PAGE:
Seinfeld is an American sitcom that originally ran for nine seasons on NBC, from 1989 to 1998. It was created by Larry David and Jerry Seinfeld, the latter starring as a fictionalized version of himself. Set predominantly in an apartment building in Manhattan’s Upper West Side in New York City (although taped entirely in Los Angeles), the show features a handful of Jerry’s friends and acquaintances, particularly best friend George Costanza (Jason Alexander), former girlfriend Elaine Benes (Julia Louis-Dreyfus), and neighbor across the hall Cosmo Kramer (Michael Richards). It is often described as being “a show about nothing”, as many of its episodes are about the minutiae of daily life.
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Seinfeld broke several conventions of mainstream TV. It’s often described as being “a show about nothing”. However, Seinfeld in 2014 stated “the pitch for the show, the real pitch, when Larry and I went to NBC in 1988, was we want to show how a comedian gets his material. The show about nothing was just a joke in an episode many years later, and Larry and I to this day are surprised that it caught on as a way that people describe the show, because to us it’s the opposite of that.”
It became the first TV series since Monty Python’s Flying Circus to be widely described as postmodern. Several elements of Seinfeld fit in with a postmodern interpretation.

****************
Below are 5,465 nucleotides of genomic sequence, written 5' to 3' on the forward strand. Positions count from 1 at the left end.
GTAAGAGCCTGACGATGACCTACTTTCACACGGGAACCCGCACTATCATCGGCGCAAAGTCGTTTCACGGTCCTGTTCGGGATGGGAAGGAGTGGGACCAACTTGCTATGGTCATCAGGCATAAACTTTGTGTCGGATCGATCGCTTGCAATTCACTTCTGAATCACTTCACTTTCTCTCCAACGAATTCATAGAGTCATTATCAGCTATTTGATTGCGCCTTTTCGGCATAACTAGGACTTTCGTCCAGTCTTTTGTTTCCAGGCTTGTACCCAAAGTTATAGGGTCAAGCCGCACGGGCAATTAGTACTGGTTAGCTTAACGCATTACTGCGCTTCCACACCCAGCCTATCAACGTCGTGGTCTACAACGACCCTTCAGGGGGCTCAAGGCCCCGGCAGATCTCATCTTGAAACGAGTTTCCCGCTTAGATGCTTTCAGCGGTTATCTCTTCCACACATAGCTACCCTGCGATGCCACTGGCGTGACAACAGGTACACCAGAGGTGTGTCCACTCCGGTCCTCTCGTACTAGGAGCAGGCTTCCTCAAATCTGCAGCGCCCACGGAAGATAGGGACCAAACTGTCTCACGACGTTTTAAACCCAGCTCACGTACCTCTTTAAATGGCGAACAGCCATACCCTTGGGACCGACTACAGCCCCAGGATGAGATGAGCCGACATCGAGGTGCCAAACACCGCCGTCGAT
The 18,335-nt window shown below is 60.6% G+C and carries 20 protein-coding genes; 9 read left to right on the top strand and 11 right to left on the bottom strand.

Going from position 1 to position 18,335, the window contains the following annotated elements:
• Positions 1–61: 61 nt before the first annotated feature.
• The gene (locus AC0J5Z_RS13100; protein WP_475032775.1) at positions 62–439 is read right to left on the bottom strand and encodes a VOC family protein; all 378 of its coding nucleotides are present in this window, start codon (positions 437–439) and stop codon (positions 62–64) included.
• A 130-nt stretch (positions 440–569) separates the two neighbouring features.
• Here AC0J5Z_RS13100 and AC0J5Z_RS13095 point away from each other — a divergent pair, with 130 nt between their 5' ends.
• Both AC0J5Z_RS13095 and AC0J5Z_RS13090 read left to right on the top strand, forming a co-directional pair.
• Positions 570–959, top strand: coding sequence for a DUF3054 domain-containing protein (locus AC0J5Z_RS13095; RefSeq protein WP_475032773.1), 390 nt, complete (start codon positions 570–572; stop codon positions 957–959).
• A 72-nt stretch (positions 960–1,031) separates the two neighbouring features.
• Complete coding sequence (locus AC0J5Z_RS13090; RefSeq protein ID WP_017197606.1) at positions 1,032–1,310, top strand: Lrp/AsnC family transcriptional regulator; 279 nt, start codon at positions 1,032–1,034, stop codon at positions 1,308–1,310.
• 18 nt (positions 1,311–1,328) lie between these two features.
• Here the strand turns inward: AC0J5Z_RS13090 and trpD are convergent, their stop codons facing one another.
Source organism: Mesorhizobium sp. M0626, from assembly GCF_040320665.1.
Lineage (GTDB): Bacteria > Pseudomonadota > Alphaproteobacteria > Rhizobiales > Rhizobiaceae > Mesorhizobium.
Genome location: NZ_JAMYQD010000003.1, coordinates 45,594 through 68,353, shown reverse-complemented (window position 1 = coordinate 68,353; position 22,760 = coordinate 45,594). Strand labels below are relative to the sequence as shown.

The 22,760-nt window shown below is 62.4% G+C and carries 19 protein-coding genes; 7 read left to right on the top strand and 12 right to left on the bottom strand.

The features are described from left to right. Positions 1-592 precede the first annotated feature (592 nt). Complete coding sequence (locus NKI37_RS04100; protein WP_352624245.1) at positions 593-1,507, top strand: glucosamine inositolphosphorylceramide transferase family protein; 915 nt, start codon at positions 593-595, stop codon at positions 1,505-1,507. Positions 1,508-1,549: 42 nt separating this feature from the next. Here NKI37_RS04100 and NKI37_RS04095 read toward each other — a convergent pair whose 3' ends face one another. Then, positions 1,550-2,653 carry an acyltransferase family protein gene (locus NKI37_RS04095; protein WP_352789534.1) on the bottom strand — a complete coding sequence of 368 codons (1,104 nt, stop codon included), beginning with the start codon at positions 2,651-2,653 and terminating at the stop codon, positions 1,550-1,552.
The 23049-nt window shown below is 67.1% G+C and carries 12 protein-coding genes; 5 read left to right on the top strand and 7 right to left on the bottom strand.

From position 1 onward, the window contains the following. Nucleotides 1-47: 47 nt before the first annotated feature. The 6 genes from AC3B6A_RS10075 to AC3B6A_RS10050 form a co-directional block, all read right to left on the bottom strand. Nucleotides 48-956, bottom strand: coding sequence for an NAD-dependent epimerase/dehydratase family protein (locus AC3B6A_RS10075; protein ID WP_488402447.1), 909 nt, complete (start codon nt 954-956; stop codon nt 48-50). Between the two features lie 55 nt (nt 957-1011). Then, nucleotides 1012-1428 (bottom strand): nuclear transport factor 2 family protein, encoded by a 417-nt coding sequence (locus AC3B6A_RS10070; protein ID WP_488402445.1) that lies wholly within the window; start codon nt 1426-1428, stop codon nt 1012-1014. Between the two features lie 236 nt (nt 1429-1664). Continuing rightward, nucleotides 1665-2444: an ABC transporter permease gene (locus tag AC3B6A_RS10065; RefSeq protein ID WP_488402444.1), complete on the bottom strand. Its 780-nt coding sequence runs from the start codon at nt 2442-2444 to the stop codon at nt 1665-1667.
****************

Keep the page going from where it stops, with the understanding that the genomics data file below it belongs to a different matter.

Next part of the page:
The show is typically driven by humor interspersed with superficial conflict and characters with peculiar dispositions. Many episodes revolved around the characters’ involvement in the lives of others with typically disastrous results. On the set, the notion that the characters shouldn’t develop or improve throughout the series was expressed as the “no hugging, no learning” rule. Unlike most sitcoms, there are no moments of pathos; the audience is never made to feel sorry for any of the characters. Even Susan’s death elicits no genuine emotions from anybody in the show.
The characters are “thirty-something singles with vague identities, no roots, and conscious indifference to morals.” Usual conventions, like isolating the characters from the actors playing them and separating the characters’ world from that of the actors and audience, were broken. One such example is the story arc where the characters promote a TV sitcom series named Jerry. The show within a show, Jerry, was much like Seinfeld in that it was “about nothing” and Seinfeld played himself. The fictional Jerry was launched in the Season 4 finale, but unlike Seinfeld, it wasn’t picked up as a series. Jerry is one of many examples of metafiction in the show. There are no fewer than twenty-two fictional movies featured, like Rochelle, Rochelle.
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1. The Bike’s Wheel is Gone
2. The Suitcase on the Floor is Missing a Stripe
3. The Hallway’s Light is Missing
4. Elaine’s Vest is Gone
5. George’s Sneaker Doesn’t Have the Nike Swoosh
6. One of the Photos in the Fridge is Missing
7. The Stool is Gone
8. The Crown Molding is Gone